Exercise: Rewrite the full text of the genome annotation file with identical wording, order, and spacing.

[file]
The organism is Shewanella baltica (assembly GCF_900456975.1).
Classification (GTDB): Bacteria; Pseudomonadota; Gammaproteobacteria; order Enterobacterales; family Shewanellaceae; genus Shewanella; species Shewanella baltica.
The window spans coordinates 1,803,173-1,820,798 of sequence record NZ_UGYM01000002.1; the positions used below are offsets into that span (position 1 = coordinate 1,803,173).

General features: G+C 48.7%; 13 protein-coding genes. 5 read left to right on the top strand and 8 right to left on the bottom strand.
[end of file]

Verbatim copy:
The organism is Shewanella baltica (assembly GCF_900456975.1).
Classification (GTDB): Bacteria; Pseudomonadota; Gammaproteobacteria; order Enterobacterales; family Shewanellaceae; genus Shewanella; species Shewanella baltica.
The window spans coordinates 1,803,173-1,820,798 of sequence record NZ_UGYM01000002.1; the positions used below are offsets into that span (position 1 = coordinate 1,803,173).

General features: G+C 48.7%; 13 protein-coding genes. 5 read left to right on the top strand and 8 right to left on the bottom strand.